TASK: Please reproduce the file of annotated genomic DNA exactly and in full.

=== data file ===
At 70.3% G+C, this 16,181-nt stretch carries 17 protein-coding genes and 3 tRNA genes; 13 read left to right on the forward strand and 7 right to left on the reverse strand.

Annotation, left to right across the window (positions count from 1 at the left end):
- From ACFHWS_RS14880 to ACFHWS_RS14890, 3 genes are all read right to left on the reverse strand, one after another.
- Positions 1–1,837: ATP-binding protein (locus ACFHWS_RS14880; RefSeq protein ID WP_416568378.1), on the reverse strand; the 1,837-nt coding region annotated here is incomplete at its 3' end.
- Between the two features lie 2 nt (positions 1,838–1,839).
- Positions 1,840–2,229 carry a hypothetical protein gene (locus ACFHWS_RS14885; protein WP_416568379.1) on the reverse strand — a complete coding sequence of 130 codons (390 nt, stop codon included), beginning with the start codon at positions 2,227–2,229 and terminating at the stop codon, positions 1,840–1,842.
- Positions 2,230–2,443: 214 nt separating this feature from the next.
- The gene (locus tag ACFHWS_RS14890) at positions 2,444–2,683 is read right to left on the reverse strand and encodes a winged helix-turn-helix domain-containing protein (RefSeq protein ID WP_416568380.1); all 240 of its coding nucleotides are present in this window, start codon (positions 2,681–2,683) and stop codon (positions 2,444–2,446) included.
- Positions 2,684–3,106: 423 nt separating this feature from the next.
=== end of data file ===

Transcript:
At 70.3% G+C, this 16,181-nt stretch carries 17 protein-coding genes and 3 tRNA genes; 13 read left to right on the forward strand and 7 right to left on the reverse strand.

Annotation, left to right across the window (positions count from 1 at the left end):
- From ACFHWS_RS14880 to ACFHWS_RS14890, 3 genes are all read right to left on the reverse strand, one after another.
- Positions 1–1,837: ATP-binding protein (locus ACFHWS_RS14880; RefSeq protein ID WP_416568378.1), on the reverse strand; the 1,837-nt coding region annotated here is incomplete at its 3' end.
- Between the two features lie 2 nt (positions 1,838–1,839).
- Positions 1,840–2,229 carry a hypothetical protein gene (locus ACFHWS_RS14885; protein WP_416568379.1) on the reverse strand — a complete coding sequence of 130 codons (390 nt, stop codon included), beginning with the start codon at positions 2,227–2,229 and terminating at the stop codon, positions 1,840–1,842.
- Positions 2,230–2,443: 214 nt separating this feature from the next.
- The gene (locus tag ACFHWS_RS14890) at positions 2,444–2,683 is read right to left on the reverse strand and encodes a winged helix-turn-helix domain-containing protein (RefSeq protein ID WP_416568380.1); all 240 of its coding nucleotides are present in this window, start codon (positions 2,681–2,683) and stop codon (positions 2,444–2,446) included.
- Positions 2,684–3,106: 423 nt separating this feature from the next.